In a bizarre and draconian move, a handful of US senators, including Republican Lindsey Graham, recently introduced an anti-encryption bill, which would make backdoors mandatory. If passed, the bill would allow the government to force companies to decrypt data when requested by law enforcement officials. The legislation is not designed to curtail activity on dark net markets, per se, but to provide legal authorities with the ability to access all information in any encrypted device. Currently, law enforcement must obtain a search warrant for data that is stored on a physical device, like a phone or computer. They also have to apply for a second court order requiring the service provider to assist in the data recovery. The Lawful Access to Encrypted Data Act will break security protocols, argue opponents, which will only give hackers and state sponsored agents an open door to invade the average user’s privacy on their digital devices.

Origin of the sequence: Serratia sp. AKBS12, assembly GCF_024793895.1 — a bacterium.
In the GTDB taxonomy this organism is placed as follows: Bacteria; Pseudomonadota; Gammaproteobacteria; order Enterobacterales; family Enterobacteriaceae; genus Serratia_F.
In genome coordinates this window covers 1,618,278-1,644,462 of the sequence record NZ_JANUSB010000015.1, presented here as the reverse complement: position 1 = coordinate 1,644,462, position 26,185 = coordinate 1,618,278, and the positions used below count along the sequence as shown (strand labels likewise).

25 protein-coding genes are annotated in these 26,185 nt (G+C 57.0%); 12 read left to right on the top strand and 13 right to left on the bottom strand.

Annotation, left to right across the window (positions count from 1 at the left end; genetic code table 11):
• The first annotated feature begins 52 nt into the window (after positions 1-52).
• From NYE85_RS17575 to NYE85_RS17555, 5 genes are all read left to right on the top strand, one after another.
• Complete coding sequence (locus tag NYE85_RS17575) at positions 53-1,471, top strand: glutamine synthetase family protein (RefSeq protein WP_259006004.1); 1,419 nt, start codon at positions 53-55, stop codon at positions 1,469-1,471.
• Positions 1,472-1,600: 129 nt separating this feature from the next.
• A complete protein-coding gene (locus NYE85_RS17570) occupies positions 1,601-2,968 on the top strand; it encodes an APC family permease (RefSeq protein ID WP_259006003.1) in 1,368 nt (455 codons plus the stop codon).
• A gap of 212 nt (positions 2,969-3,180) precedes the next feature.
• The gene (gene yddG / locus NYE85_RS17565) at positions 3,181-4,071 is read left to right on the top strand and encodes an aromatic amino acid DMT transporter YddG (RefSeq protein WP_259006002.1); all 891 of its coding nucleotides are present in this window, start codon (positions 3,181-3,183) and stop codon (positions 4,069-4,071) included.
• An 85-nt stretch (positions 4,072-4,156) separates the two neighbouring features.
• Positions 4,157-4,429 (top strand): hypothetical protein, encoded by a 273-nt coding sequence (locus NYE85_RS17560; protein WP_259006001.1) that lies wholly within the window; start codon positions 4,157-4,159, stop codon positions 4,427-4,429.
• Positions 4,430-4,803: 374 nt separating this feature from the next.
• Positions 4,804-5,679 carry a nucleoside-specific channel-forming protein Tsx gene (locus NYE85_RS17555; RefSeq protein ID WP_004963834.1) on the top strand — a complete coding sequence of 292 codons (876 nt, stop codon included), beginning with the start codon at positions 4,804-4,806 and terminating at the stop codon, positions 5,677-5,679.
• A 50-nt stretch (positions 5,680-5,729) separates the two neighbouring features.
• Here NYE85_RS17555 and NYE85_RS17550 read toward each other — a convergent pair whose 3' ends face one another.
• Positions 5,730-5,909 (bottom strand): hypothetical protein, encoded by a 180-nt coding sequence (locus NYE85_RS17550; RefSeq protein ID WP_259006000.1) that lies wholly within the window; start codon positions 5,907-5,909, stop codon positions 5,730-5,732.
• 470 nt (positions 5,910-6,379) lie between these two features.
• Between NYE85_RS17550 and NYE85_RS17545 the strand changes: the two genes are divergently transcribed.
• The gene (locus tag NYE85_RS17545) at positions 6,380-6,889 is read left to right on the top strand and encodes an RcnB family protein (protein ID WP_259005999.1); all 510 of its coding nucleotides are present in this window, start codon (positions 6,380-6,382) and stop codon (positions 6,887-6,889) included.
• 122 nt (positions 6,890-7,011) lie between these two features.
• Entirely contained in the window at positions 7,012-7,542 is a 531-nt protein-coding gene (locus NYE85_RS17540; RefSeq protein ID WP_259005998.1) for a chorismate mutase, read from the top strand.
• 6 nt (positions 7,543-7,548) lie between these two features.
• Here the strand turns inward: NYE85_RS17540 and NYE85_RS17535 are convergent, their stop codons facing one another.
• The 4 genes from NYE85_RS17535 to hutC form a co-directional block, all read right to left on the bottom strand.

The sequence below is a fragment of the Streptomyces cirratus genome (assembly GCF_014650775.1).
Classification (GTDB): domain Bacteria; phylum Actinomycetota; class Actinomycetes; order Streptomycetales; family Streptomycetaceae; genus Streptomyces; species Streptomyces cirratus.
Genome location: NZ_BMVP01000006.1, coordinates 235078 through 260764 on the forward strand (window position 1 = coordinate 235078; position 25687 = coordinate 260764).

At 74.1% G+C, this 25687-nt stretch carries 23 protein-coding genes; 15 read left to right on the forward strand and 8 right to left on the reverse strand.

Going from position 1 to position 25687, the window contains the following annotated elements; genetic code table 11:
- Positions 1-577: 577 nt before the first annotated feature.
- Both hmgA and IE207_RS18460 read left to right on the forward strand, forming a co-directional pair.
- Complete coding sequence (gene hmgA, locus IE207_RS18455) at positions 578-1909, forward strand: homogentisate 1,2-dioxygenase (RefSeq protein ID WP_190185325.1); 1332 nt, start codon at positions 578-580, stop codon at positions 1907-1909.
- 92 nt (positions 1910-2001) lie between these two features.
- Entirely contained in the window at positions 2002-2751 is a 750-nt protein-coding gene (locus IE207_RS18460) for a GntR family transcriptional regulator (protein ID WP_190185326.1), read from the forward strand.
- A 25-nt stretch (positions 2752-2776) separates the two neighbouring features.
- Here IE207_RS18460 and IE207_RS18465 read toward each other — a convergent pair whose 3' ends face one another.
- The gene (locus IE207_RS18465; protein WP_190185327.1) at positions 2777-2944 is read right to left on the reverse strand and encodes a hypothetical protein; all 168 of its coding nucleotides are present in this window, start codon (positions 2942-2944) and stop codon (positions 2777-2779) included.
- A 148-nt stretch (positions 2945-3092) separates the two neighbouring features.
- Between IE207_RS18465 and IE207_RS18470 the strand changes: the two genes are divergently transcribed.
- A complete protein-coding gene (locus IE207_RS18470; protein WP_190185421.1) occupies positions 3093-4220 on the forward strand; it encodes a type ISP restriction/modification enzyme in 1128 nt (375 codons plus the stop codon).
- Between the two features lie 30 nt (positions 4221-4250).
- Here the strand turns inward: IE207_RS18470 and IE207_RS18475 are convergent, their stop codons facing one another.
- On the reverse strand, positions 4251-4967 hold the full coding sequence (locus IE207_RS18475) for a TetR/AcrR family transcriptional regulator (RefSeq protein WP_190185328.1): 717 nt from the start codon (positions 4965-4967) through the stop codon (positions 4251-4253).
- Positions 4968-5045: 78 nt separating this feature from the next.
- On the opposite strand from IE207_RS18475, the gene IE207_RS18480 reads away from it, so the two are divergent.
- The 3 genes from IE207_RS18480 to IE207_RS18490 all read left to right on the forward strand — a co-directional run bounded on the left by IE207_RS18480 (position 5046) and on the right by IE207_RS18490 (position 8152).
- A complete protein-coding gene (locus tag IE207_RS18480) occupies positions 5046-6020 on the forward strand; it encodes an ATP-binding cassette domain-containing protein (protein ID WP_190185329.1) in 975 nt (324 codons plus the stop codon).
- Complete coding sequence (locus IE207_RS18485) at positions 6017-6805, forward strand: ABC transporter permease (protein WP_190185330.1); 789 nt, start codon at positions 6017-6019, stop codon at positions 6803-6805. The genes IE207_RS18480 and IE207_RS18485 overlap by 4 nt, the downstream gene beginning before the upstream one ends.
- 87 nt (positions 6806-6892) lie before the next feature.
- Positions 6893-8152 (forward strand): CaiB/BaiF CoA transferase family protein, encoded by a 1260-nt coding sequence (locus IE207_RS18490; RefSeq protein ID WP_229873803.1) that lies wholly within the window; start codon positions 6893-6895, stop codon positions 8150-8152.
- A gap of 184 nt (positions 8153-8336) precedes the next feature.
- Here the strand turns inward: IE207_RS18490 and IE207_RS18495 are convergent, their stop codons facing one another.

There are no commissions designed to be involved to safeguard government overreach into citizen’s lives, nor is there any indication that the senators have taken time to uphold best practices for data decryption. The result of such legislation will be a loss of confidence in Silicon Valley’s products and software, especially in foreign markets. The idea that the US government could be spying on people across the world, without their knowledge, is enough to hurt sales of American made phones, computers, and software. Ironically, it was this very issue with Huawaei, that caused an uproar in the States.
It remains to be seen how this bill progresses, but it is not the first, and certainly will not be the last of its type.